“A mind forever voyaging through strange seas of thought, alone.”-–William Wordsworth (1770-1850)
On October 5, 2011, Apple Inc. announced that co-founder Steve Jobs had died. He was 56 years old. The news exploded all over the world. People were in a state of shock. The man who was able to merge artistry with technology with a touch of gusto was longer amongst us.
Steve Jobs was a patron who could appreciate artistry and knew how it could be interwoven with technology and commerce. Artistic creativity energized him, especially when it was connected to technology. Jobs was enamored with beauty and wanted to reflect it in all his products. His passion for perfection was so obsessive, that he would demand that even the parts inside the products out of the view of the consumer, had to be perfect as well. Of course his clashes with people around him were classical. He was abrasive, rude, cold, ironic, arrogant, narcissistic and a whole lot of other negative attributes. But one thing you can’t deny is that he had a taste for beauty. He used to say that “Great art stretches the taste, it doesn’t follow tastes.”
Jobs squeezed as much as he could the concepts of the minimalist movement. Minimalist is one of the most significant movements of the 20th and early 21st century. It isn’t the flashiest, or the most popular, but it arguably penetrated more fields than almost any other art or design trend.
Everything from user interfaces, to hardware designs, to car, to films and games, to the web and visual designs of today—all those fields and more were influenced by minimalism. Industrial design should be simple, yet have an expressive spirit. The Bauhaus movement emphasized rationality and functionality by employing clean lines and forms. “God is in the Details” or “Less is More” were words often said by Ludwig Mims van der Rohe and Walter Gropius of the Minimalist movement.
Minimalism has been a business strategy for Apple Inc.—and maybe their most successful business strategy of all. Minimalism built the brand that made their gadgets lust-worth to begin with.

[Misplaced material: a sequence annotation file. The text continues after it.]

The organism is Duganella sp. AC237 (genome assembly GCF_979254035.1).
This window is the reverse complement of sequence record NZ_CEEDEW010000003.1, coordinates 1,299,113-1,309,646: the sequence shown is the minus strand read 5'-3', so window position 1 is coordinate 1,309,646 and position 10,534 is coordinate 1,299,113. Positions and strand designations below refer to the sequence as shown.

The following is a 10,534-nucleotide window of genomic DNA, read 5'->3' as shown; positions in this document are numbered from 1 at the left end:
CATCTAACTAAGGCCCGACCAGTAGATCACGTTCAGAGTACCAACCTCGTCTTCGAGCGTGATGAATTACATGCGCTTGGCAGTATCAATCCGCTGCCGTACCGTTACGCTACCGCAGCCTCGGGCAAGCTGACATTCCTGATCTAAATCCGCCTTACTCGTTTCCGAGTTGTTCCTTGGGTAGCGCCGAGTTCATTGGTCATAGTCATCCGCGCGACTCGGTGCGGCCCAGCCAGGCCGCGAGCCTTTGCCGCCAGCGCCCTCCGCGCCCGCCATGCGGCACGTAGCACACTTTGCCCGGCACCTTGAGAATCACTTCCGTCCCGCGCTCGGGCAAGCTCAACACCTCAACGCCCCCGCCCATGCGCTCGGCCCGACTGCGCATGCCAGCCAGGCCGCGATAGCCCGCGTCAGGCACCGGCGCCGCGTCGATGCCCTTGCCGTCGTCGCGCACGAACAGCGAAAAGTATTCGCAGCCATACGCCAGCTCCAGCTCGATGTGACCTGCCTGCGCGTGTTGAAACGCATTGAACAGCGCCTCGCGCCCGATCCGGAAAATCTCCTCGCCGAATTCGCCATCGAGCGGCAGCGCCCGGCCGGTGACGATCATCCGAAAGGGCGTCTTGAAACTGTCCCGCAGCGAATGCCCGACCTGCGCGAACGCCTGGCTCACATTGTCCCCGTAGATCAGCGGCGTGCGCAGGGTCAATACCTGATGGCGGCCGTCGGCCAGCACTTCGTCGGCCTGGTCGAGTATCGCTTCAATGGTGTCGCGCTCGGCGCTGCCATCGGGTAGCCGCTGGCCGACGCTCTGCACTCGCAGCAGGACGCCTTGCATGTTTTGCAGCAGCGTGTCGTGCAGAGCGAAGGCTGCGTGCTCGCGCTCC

I’m currently reading in my Amazon Kindle Fire, Steve Jobs’s authorized biography written by Walter Isaacson, dubbed Steve Jobs. Many of the passages of his book are familiar to me, since I have been following Apple since the early eighties, when I acquired my first computer. It was an Apple II-e. Since then I have been an ardent follower of Steve Jobs and his roller-coaster ride both inside and out of Apple.
I still have an Apple pin which was given to me by the manager of Xerox Panama, which was the main distributor of Apple products in Panama. He found out I was a heavy user of the Apple II-e and asked if I could provide seminars to their dealers about Apple’s hardware and software. I was appalled at the request, and immediately accepted. They paid me generously. Apple products sold in Panama were in my hands before they went out to the dealers. It was a most rewarding experience.
Below is a picture of this Apple pin which is very dear to me. I later sold my Apple to a friend of mine after it couldn’t handle the workload I had as a Comptroller at Compañía Azucarera La Estrella, S.A. (a large sugar mill in the countryside). I still have with me a spreadsheet program dubbed Multiplan, which Microsoft elaborated for Apple IIs. Lotus 1-2-3 and Excel were not even on the drawing board. During those early days of personal computers, the spreadsheet everybody used was Visicalc, conceived by Dan Bricklin and refined by Bob Frankston. Visicalc was the first spreadsheet program available for personal computers. It is often considered the application that turned the microcomputer from a hobby for computer enthusiasts into a serious business tool.
Snapshot of an Apple pin which was given to me by the manager of Xerox Panama when I was selected to provide seminars for Apple dealers in Panama. It is a cherished treasure for me. Photo by ©Omar Upegui R.
Apple’s famous colorful logo was designed by Rob Janoff, art director working for Regis McKenna. Janoff came up with a simple apple shape in two versions, one whole and the other with a bite taken out of it. The first looked too much like a cherry so Jobs chose the one with a bite. He also picked a version that was striped in six colors, with psychedelic hues sandwiched between whole-earth green and sky blue, even though that made printing the logo significantly more expensive.
Thank you Mr. Steve Jobs for making a dent in the world and proving to us that “Simplicity is the ultimate sophistication.” Leonardo da Vinci and you were right. Both of you belong to the same exceptional breed—Masters of the Universe.
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